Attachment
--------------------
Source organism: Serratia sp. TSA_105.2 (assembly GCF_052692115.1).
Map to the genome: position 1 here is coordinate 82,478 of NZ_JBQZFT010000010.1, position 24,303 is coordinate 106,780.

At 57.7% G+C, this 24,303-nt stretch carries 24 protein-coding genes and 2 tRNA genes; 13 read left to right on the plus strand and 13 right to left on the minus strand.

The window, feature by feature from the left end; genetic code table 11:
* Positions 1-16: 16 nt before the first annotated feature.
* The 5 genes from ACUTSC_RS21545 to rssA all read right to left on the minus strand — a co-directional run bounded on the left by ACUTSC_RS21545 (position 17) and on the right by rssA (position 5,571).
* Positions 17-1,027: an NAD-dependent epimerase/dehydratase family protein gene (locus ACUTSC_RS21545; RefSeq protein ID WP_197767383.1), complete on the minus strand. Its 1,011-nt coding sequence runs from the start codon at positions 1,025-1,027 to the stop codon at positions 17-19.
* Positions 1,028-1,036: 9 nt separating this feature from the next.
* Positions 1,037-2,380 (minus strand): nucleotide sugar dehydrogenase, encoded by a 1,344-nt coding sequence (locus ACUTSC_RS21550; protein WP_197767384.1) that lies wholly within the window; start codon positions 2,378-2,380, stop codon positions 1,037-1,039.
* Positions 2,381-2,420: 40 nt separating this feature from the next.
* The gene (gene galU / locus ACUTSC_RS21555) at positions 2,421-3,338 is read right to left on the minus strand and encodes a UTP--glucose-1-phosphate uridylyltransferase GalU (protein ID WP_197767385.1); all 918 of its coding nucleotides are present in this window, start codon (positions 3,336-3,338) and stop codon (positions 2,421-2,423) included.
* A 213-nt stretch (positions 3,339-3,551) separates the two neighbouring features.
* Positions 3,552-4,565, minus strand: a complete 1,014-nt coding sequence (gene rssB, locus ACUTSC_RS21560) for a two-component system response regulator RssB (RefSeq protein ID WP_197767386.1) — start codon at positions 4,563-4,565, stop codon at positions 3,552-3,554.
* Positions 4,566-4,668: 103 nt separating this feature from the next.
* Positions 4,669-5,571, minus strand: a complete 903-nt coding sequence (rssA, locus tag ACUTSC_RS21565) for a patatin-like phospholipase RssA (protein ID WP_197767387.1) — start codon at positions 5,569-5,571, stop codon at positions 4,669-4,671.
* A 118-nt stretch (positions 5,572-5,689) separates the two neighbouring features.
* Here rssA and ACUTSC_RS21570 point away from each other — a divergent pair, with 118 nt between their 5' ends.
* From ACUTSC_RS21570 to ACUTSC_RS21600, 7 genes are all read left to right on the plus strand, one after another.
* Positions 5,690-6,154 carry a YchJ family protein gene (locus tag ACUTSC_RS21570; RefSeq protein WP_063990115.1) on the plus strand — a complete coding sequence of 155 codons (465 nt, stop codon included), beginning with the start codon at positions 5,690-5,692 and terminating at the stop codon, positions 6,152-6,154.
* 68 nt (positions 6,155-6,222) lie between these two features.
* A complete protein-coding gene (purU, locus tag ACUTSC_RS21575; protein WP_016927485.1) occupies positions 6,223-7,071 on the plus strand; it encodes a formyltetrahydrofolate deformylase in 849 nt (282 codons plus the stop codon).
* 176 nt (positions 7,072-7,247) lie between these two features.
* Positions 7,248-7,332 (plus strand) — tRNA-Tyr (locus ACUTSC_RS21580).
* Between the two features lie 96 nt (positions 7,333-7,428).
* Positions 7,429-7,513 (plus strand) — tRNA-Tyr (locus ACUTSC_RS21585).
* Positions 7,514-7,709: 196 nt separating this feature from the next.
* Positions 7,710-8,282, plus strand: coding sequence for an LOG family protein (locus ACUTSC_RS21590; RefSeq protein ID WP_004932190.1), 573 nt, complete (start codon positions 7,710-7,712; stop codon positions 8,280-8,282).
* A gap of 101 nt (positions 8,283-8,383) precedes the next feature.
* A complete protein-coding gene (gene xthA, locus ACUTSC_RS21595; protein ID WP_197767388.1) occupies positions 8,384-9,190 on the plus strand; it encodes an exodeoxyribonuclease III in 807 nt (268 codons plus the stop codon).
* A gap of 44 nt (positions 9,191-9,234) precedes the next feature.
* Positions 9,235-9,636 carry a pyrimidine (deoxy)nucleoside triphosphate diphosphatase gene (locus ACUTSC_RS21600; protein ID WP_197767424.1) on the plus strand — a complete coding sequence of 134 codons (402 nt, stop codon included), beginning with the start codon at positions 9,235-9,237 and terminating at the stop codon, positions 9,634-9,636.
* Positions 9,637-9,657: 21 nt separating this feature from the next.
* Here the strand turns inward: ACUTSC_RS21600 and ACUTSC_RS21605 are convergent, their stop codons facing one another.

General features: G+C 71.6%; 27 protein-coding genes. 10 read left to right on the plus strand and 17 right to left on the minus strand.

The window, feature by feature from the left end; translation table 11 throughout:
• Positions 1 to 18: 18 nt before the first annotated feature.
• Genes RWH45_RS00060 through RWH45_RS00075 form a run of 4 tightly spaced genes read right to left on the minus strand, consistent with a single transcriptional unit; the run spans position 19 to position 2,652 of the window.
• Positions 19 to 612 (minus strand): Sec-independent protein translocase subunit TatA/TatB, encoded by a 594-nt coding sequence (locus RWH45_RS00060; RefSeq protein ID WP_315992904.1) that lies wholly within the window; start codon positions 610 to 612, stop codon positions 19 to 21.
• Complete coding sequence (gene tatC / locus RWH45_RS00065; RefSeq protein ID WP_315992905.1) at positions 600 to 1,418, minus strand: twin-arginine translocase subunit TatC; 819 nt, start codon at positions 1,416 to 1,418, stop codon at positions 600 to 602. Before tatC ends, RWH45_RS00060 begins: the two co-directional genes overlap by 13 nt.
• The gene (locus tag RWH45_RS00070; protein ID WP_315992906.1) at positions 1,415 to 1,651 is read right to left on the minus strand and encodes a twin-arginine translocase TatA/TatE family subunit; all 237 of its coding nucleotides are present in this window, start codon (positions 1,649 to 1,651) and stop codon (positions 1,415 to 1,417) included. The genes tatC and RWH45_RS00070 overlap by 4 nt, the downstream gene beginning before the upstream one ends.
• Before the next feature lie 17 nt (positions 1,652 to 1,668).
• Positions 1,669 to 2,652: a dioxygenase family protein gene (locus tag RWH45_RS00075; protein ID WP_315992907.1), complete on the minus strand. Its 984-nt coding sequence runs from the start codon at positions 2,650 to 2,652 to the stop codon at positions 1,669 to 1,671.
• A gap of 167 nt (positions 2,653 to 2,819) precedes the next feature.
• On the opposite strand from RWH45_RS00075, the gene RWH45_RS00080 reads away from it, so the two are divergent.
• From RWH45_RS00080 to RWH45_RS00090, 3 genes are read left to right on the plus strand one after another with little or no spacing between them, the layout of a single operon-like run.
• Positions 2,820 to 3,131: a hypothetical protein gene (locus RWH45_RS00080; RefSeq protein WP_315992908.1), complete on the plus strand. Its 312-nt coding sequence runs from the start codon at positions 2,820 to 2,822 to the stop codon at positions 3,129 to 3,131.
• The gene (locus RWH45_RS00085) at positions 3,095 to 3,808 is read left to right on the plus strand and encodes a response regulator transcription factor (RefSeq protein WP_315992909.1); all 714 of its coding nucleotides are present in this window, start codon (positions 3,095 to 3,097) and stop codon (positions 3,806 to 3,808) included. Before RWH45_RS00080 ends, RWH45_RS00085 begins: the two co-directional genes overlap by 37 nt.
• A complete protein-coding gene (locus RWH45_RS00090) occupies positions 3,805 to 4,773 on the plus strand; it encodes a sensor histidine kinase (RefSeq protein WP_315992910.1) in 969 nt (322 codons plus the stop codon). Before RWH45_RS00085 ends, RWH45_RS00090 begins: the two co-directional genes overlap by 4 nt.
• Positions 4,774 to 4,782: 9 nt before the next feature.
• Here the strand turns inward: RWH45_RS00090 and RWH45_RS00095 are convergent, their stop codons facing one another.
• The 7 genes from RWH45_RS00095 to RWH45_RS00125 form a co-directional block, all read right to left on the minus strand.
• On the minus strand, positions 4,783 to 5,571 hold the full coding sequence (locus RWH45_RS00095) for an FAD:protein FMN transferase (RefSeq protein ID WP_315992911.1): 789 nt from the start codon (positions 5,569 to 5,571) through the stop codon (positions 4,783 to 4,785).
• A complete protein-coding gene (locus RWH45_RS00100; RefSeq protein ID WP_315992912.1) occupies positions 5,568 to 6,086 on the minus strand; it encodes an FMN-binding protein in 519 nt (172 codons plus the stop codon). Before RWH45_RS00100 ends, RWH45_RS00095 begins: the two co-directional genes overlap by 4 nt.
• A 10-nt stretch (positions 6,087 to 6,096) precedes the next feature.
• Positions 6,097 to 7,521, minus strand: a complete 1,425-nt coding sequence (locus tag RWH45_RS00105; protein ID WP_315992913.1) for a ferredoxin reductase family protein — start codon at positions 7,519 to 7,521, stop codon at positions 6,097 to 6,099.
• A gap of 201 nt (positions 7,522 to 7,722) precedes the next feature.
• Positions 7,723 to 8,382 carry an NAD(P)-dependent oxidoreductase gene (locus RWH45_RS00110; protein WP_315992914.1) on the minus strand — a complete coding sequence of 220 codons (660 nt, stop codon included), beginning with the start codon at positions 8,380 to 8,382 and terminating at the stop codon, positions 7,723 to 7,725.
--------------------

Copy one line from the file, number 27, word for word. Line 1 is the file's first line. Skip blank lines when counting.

* Positions 7,710-8,282, plus strand: coding sequence for an LOG family protein (locus ACUTSC_RS21590; RefSeq protein ID WP_004932190.1), 573 nt, complete (start codon positions 7,710-7,712; stop codon positions 8,280-8,282).